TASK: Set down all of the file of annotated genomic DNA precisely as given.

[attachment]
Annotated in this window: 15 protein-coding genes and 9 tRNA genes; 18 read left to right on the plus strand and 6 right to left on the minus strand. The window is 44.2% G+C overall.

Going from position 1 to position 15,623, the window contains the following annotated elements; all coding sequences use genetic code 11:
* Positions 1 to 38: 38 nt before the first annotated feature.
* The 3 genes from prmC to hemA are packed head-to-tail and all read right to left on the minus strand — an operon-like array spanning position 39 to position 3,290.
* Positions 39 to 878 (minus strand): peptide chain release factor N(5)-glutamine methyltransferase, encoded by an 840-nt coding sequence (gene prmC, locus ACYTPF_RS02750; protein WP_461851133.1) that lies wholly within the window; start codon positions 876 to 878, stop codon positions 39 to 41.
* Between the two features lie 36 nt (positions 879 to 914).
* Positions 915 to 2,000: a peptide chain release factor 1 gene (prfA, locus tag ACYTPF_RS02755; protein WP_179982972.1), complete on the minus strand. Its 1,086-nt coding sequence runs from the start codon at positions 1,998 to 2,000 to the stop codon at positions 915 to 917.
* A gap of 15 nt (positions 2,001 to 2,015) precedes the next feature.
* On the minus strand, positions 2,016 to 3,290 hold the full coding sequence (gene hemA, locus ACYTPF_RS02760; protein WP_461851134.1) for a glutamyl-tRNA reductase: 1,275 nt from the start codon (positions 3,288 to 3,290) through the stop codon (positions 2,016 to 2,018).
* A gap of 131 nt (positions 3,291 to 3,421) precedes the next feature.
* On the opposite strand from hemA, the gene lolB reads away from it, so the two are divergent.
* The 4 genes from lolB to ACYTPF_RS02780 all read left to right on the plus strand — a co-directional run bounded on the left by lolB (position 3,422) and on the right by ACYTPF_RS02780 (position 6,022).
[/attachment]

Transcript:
Annotated in this window: 15 protein-coding genes and 9 tRNA genes; 18 read left to right on the plus strand and 6 right to left on the minus strand. The window is 44.2% G+C overall.

Going from position 1 to position 15,623, the window contains the following annotated elements; all coding sequences use genetic code 11:
* Positions 1 to 38: 38 nt before the first annotated feature.
* The 3 genes from prmC to hemA are packed head-to-tail and all read right to left on the minus strand — an operon-like array spanning position 39 to position 3,290.
* Positions 39 to 878 (minus strand): peptide chain release factor N(5)-glutamine methyltransferase, encoded by an 840-nt coding sequence (gene prmC, locus ACYTPF_RS02750; protein WP_461851133.1) that lies wholly within the window; start codon positions 876 to 878, stop codon positions 39 to 41.
* Between the two features lie 36 nt (positions 879 to 914).
* Positions 915 to 2,000: a peptide chain release factor 1 gene (prfA, locus tag ACYTPF_RS02755; protein WP_179982972.1), complete on the minus strand. Its 1,086-nt coding sequence runs from the start codon at positions 1,998 to 2,000 to the stop codon at positions 915 to 917.
* A gap of 15 nt (positions 2,001 to 2,015) precedes the next feature.
* On the minus strand, positions 2,016 to 3,290 hold the full coding sequence (gene hemA, locus ACYTPF_RS02760; protein WP_461851134.1) for a glutamyl-tRNA reductase: 1,275 nt from the start codon (positions 3,288 to 3,290) through the stop codon (positions 2,016 to 2,018).
* A gap of 131 nt (positions 3,291 to 3,421) precedes the next feature.
* On the opposite strand from hemA, the gene lolB reads away from it, so the two are divergent.
* The 4 genes from lolB to ACYTPF_RS02780 all read left to right on the plus strand — a co-directional run bounded on the left by lolB (position 3,422) and on the right by ACYTPF_RS02780 (position 6,022).